The Church and Black Activism
"God of our weary years, God of our silent tears..."
"To The God of Harriet Tubman, Nat Turner, Martin Luther King Jr..."
"The lynching of black bodies, 'strange fruit hanging from a tree,' is symbolic to the Jesus dying on the Cross.."
These statements -the Negro National Anthem, preludes to prayers, or theological frameworks- are commonly heard within the black church community. As a people, we are spiritual in nature, as Howard Thurman described us as "spiritual beings having a human experience." We understand that our purpose on Earth is much deeper than our surface understanding, which is deeply important to the survival and resilience of black bodies. Further, our history of oppression causes us to have a different outlook in how we engage our faith. Although raised in a Black Baptist church, my time in Seminary, really helped me to begin developing and shaping my own theological framework from which I view the world; I must declare, this is a journey and not a final arrival. Personally, I believe that anyone who "arrives" at their faith destination, as if it is a one stop journey has missed the mark. Believing in God, requires us to persistently study, think, pray, reflect, and grow. If Jesus' power knows no limits, how can our faith be limited?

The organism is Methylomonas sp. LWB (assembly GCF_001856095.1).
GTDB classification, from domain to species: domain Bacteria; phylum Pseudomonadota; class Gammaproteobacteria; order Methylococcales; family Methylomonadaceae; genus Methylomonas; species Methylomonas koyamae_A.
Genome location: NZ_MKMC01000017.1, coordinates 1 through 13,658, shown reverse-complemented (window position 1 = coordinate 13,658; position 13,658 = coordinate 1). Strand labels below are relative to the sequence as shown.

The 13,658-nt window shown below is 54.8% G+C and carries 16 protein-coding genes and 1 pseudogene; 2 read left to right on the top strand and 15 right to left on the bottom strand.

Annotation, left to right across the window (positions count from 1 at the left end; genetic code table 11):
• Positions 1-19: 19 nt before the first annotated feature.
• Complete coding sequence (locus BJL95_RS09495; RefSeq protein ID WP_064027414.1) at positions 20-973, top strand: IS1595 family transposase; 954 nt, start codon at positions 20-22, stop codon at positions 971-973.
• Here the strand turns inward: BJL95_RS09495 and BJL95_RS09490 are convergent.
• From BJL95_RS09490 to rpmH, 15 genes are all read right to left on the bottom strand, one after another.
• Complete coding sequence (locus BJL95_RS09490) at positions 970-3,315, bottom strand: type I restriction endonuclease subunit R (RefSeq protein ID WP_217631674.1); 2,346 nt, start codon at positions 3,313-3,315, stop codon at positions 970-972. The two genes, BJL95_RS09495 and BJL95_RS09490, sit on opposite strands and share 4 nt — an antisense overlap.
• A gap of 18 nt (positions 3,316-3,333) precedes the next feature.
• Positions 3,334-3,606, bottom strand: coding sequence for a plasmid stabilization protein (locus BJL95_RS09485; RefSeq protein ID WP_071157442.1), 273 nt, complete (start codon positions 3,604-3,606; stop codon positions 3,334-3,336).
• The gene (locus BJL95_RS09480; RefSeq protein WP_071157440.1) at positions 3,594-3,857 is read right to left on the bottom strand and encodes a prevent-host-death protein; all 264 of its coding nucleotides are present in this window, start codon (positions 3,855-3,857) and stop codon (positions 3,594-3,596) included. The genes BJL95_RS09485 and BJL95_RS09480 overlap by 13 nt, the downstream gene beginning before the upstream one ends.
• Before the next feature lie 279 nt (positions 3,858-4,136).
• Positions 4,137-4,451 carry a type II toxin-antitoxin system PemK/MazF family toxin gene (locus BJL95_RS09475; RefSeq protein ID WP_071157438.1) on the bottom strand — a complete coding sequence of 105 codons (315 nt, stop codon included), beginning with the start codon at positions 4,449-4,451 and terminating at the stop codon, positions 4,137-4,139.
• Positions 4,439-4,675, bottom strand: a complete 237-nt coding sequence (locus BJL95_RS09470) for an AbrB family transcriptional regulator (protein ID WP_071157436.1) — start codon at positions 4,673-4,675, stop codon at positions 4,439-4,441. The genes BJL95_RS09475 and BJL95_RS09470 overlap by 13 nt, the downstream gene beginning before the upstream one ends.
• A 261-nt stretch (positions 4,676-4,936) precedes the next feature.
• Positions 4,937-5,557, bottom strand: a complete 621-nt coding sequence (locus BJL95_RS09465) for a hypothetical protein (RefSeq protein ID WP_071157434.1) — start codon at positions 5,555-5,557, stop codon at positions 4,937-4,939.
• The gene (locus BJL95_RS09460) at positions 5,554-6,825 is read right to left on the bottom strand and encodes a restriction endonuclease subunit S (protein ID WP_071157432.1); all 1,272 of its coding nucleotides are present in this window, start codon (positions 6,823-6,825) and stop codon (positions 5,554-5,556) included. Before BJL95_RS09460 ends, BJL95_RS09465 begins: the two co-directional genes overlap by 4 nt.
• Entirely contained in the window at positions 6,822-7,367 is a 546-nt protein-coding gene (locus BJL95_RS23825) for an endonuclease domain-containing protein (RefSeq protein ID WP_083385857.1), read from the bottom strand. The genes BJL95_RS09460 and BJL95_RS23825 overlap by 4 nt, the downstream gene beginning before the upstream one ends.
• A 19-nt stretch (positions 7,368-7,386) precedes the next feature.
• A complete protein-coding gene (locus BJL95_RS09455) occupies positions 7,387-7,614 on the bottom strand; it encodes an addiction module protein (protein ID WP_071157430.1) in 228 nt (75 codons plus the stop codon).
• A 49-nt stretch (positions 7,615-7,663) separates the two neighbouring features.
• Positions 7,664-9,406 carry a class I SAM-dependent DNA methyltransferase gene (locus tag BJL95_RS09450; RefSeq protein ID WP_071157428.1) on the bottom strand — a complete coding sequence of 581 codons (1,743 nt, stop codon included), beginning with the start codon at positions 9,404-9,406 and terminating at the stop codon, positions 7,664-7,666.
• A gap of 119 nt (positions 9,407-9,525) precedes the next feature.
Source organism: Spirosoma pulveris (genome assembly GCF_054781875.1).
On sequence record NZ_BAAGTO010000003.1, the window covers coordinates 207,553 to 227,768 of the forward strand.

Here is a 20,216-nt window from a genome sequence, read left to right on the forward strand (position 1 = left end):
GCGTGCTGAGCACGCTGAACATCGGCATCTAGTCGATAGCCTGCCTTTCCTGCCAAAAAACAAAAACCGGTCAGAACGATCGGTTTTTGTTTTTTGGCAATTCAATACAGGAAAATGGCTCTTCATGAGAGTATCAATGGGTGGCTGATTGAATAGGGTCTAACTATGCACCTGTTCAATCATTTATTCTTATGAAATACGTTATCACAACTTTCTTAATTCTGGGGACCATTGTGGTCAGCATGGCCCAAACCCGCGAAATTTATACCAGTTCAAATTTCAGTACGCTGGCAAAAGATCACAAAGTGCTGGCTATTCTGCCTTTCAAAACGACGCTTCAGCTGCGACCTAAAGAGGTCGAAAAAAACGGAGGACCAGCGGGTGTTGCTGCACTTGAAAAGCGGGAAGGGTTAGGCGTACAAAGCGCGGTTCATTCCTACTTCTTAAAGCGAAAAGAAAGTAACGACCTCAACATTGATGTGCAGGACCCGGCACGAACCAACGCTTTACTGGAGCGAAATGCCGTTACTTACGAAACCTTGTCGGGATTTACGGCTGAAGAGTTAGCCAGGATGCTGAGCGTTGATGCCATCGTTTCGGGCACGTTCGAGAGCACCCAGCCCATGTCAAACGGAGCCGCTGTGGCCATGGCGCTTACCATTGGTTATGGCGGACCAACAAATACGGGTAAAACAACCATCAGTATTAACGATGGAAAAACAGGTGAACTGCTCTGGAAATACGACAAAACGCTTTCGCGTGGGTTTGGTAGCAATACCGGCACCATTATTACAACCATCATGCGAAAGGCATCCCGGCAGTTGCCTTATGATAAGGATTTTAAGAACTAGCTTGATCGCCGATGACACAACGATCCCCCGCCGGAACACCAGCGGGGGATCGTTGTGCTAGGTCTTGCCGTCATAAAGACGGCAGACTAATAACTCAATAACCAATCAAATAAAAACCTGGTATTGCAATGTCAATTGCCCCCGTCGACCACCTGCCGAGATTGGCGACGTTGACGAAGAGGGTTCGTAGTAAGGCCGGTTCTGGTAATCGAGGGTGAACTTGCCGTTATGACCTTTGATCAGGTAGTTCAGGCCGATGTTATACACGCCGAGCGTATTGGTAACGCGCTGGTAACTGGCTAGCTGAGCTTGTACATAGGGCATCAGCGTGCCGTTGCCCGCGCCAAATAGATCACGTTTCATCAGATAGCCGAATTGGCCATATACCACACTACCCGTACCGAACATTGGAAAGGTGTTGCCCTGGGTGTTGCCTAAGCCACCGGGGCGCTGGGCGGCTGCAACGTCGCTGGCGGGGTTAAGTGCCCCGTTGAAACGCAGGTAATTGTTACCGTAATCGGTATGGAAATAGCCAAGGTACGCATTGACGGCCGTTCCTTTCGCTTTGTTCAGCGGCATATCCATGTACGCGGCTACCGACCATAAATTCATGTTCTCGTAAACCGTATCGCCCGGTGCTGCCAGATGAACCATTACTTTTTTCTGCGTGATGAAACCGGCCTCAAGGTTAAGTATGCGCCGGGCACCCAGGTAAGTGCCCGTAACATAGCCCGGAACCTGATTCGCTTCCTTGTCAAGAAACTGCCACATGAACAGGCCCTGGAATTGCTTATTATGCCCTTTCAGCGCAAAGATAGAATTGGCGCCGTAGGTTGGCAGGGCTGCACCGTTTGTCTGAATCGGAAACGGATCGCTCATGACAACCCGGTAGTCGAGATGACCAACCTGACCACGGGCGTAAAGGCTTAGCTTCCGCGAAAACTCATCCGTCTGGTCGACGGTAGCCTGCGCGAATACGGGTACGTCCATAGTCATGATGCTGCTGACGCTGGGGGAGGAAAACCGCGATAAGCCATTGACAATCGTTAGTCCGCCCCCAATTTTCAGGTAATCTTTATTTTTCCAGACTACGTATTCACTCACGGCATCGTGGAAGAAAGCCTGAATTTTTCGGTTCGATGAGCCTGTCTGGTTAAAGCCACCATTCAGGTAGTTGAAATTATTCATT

It is no secret that I have been posting a great deal on social media about the racism pandemic we are experiencing, which some are calling the '1619 pandemic.' (1619, being the year African slaves arrived to the U.S.). Recently, I was asked my "stance" on the Black Lives Matter movement, as the person posing the question expressed sentiments about their mission being antithetical to Christianity. I will refrain from sharing my initial gut response to that question, but did respond and state that I found the question to be problematic, divisive, and critical of the black experience.